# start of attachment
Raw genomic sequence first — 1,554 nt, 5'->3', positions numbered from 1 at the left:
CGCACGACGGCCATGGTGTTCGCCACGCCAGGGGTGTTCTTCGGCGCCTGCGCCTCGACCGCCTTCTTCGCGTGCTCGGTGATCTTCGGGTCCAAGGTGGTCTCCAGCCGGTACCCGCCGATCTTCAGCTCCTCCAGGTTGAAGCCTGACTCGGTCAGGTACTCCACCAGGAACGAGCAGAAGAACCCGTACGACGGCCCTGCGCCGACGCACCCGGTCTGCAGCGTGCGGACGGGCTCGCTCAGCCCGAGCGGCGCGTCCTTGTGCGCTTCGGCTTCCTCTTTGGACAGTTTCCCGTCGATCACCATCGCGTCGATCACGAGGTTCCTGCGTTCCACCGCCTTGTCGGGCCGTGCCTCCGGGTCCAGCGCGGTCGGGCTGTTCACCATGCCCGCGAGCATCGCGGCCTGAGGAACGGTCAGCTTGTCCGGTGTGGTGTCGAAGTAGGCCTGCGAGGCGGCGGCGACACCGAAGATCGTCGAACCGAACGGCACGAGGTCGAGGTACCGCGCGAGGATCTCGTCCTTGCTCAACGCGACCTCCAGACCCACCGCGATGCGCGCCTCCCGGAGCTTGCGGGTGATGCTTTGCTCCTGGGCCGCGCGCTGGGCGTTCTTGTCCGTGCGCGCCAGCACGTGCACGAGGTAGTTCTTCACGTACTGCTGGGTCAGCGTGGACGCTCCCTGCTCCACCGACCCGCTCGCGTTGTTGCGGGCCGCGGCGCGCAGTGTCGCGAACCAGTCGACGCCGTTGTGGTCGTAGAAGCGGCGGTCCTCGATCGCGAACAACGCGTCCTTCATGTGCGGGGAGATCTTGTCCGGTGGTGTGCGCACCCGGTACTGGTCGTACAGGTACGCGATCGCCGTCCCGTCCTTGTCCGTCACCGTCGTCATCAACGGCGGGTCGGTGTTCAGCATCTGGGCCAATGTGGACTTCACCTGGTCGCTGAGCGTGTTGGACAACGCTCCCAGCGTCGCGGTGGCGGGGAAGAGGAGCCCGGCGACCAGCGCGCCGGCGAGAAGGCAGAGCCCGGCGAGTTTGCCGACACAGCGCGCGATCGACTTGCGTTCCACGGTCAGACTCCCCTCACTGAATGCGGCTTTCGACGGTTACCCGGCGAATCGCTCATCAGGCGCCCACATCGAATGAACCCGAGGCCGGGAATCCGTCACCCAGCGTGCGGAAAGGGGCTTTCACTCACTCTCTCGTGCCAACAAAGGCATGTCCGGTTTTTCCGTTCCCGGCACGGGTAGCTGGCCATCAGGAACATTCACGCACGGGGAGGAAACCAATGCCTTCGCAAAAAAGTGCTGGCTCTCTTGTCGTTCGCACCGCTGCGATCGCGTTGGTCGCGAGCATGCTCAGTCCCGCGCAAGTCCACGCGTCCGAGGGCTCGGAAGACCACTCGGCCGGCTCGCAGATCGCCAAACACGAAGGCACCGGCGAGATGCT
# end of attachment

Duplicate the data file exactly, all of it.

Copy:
Raw genomic sequence first — 1,554 nt, 5'->3', positions numbered from 1 at the left:
CGCACGACGGCCATGGTGTTCGCCACGCCAGGGGTGTTCTTCGGCGCCTGCGCCTCGACCGCCTTCTTCGCGTGCTCGGTGATCTTCGGGTCCAAGGTGGTCTCCAGCCGGTACCCGCCGATCTTCAGCTCCTCCAGGTTGAAGCCTGACTCGGTCAGGTACTCCACCAGGAACGAGCAGAAGAACCCGTACGACGGCCCTGCGCCGACGCACCCGGTCTGCAGCGTGCGGACGGGCTCGCTCAGCCCGAGCGGCGCGTCCTTGTGCGCTTCGGCTTCCTCTTTGGACAGTTTCCCGTCGATCACCATCGCGTCGATCACGAGGTTCCTGCGTTCCACCGCCTTGTCGGGCCGTGCCTCCGGGTCCAGCGCGGTCGGGCTGTTCACCATGCCCGCGAGCATCGCGGCCTGAGGAACGGTCAGCTTGTCCGGTGTGGTGTCGAAGTAGGCCTGCGAGGCGGCGGCGACACCGAAGATCGTCGAACCGAACGGCACGAGGTCGAGGTACCGCGCGAGGATCTCGTCCTTGCTCAACGCGACCTCCAGACCCACCGCGATGCGCGCCTCCCGGAGCTTGCGGGTGATGCTTTGCTCCTGGGCCGCGCGCTGGGCGTTCTTGTCCGTGCGCGCCAGCACGTGCACGAGGTAGTTCTTCACGTACTGCTGGGTCAGCGTGGACGCTCCCTGCTCCACCGACCCGCTCGCGTTGTTGCGGGCCGCGGCGCGCAGTGTCGCGAACCAGTCGACGCCGTTGTGGTCGTAGAAGCGGCGGTCCTCGATCGCGAACAACGCGTCCTTCATGTGCGGGGAGATCTTGTCCGGTGGTGTGCGCACCCGGTACTGGTCGTACAGGTACGCGATCGCCGTCCCGTCCTTGTCCGTCACCGTCGTCATCAACGGCGGGTCGGTGTTCAGCATCTGGGCCAATGTGGACTTCACCTGGTCGCTGAGCGTGTTGGACAACGCTCCCAGCGTCGCGGTGGCGGGGAAGAGGAGCCCGGCGACCAGCGCGCCGGCGAGAAGGCAGAGCCCGGCGAGTTTGCCGACACAGCGCGCGATCGACTTGCGTTCCACGGTCAGACTCCCCTCACTGAATGCGGCTTTCGACGGTTACCCGGCGAATCGCTCATCAGGCGCCCACATCGAATGAACCCGAGGCCGGGAATCCGTCACCCAGCGTGCGGAAAGGGGCTTTCACTCACTCTCTCGTGCCAACAAAGGCATGTCCGGTTTTTCCGTTCCCGGCACGGGTAGCTGGCCATCAGGAACATTCACGCACGGGGAGGAAACCAATGCCTTCGCAAAAAAGTGCTGGCTCTCTTGTCGTTCGCACCGCTGCGATCGCGTTGGTCGCGAGCATGCTCAGTCCCGCGCAAGTCCACGCGTCCGAGGGCTCGGAAGACCACTCGGCCGGCTCGCAGATCGCCAAACACGAAGGCACCGGCGAGATGCT